The cause of chronic itch can be classified as dermatologic (associated with skin conditions such as psoriasis and atopic dermatitis), neuropathic (associated with nerve fibers such as small-fiber polyneuropathy and brachioradial pruritis), psychogenic (associated with psychiatric conditions such as anxiety), and systemic (associated with disease states such as end-stage renal disease).1
The exact sequence of events in the itch-scratch cycle are poorly understood, although development of prurigo nodularis (PN) is a reaction to repeated scratching in patients with other etiologies of prurigo including dermatologic, infectious, systemic, and neuropsychiatric.2 Pathophysiology is driven by neuroimmune dysregulation leading to the itch-scratch cycle causing the characteristic skin nodules.
Figure: Itch pathways3
Crosstalk between keratinocytes, the immune system, and nonhistaminergic sensory nerves underlies the pathophysiology of chronic itch.4 The itch cycle begins with the introduction of pruritogens including cytokines such as IL-4/13, IL-31, TSLP, IL-17, proteases such as kallikreins and triptase, Mas-related G-protein couple receptor agonists (MRGPRs) such as chloroquine, neuropeptides, amines, and lipid mediators. Keratinocytes are a major source of pruritogens. Pruritogens, in turn, activate receptors, a majority of which are G-protein coupled receptors (GPCRs). These receptors promote the opening of ion channels such as transient receptor potential vanilloid 1 (TRPV1) and TRP ankyrin 1 to generate action potentials. Histaminergic and nonhistaminergic neurons send signals separately and distinctly, inducing acute itch and chronic itch, respectively.4
Many immune cells including neutrophils, T cells, mast cells, and macrophages are seen in skin lesions associated with PN. Some of the major players in the cascade of events in this itch cycle identified so far include T helper cell 2 cytokine (Th2), IL-4, IL-5, IL-10, IL-31, IL13, Th17/IL-17, Th22/IL-22, and endothelins (ET-1, ET-2, ET-3). The skin has a dense distribution of peripheral afferent nerve fibers including unmyelinated C fibers, which are responsible for pruriception. The itch signal from the skin is transmitted to the central nervous system (CNS) via receptors in these nerve fibers in the dorsal root ganglia. Reduction of intraepidermal nerve fiber density, in spite of hypertrophy and proliferation of dermal nerves, has been seen in PN. Further, lesional skin nerve fibers are immunoreactive to substance P and calcitonin gene-related peptide (CGRP).5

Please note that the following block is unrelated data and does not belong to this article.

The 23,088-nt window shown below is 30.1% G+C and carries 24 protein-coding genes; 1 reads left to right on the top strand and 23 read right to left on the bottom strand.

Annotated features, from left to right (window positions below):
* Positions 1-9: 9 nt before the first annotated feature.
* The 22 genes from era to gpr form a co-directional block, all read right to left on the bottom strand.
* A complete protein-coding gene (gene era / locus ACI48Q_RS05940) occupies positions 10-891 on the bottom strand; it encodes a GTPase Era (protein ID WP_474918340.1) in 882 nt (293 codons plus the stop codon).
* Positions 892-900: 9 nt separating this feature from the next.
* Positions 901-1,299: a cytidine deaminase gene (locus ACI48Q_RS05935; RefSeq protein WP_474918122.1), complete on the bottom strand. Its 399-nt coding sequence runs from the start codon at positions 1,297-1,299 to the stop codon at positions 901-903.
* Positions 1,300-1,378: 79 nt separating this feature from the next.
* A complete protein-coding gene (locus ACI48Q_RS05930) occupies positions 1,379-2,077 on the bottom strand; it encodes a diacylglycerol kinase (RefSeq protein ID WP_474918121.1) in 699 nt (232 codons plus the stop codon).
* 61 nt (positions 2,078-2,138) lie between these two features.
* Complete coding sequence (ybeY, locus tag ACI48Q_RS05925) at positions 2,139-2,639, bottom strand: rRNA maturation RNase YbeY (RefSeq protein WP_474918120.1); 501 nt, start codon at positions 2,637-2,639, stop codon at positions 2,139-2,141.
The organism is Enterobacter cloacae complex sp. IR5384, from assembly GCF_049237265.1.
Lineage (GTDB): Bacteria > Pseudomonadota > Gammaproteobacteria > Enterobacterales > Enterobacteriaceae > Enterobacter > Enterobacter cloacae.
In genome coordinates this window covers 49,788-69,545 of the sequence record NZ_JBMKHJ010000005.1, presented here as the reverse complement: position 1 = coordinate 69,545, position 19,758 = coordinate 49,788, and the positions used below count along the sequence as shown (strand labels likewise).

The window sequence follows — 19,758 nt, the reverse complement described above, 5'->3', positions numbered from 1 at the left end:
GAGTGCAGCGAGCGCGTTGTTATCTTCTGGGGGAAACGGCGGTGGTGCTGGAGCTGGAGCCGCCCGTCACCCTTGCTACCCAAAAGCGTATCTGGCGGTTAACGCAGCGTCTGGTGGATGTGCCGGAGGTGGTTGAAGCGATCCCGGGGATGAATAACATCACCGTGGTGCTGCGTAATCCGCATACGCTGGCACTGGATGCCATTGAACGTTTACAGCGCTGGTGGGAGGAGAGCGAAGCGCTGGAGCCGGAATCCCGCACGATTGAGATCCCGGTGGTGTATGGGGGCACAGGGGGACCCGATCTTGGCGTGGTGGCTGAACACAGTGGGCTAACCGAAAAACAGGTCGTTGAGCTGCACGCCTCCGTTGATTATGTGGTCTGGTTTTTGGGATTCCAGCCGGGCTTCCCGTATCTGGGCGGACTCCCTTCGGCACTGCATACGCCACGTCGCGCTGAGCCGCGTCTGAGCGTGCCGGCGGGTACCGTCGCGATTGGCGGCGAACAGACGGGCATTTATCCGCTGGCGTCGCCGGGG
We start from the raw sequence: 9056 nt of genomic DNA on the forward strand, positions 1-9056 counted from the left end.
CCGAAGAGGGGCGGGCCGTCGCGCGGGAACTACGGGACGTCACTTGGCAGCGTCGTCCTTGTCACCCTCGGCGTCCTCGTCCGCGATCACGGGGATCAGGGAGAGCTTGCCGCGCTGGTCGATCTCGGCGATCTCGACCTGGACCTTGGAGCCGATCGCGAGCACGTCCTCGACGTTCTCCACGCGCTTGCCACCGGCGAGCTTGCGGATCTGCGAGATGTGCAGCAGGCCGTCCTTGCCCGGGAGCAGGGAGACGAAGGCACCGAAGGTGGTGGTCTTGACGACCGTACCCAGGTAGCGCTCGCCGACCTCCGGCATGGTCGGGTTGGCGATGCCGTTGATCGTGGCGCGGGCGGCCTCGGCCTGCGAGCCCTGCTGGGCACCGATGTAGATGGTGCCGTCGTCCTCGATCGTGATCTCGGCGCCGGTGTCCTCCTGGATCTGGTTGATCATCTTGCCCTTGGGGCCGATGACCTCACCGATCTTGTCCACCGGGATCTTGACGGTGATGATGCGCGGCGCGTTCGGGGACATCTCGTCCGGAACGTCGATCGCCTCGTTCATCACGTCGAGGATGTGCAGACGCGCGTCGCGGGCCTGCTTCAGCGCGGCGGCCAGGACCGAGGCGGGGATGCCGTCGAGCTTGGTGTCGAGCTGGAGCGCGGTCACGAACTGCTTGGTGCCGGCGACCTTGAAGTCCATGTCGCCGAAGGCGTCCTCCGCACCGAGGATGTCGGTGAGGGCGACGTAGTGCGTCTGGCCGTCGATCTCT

Figure: Neural sensitization4
While underlying systemic illnesses can induce the itch response, chronic scratching itself leads to increased levels of neuropeptides and neurohyperplasia in the dermis and epidermis.6 Neural sensitization occurs when there are changes in the sensitivity of itch-processing neurons. Many factors act at various skin, spinal cord, and brain targets to induce neural sensitization.4
- Leis M, et al. Prurigo nodularis: review and emerging treatments. Skin Therapy Lett. 2021;26:5-8.
- Mullins TB, et al. Prurigo nodularis. StatPearls. National Library of Medicine. Updated 9/12/2022. https://www.ncbi.nlm.nih.gov/books/NBK459204/. Accessed 6/13/2023.
- Wong L-S, Yu Y-T. Chronic nodular prurigo: an update on the pathogenesis and treatment. Int J Mol Sci. 2022;23(20):12390.
- Yosipovitch G, et al. Itch: from mechanism to (novel) therapeutic approaches. J Allergy Clin Immunol. 2018;142:1375-1390.
- Qureshi AA, Abate LE, Yosipovitch G, et al. A systematic review of evidence-based treatments for prurigo nodularis. J Am Acad Dermatol. 2019; 80(3):756-764.
- Kowalski EH, et al. Treatment-resistant prurigo nodularis: challenges and solutions. Clin Cosmet Investig Dermatol. 2019;12:163-172.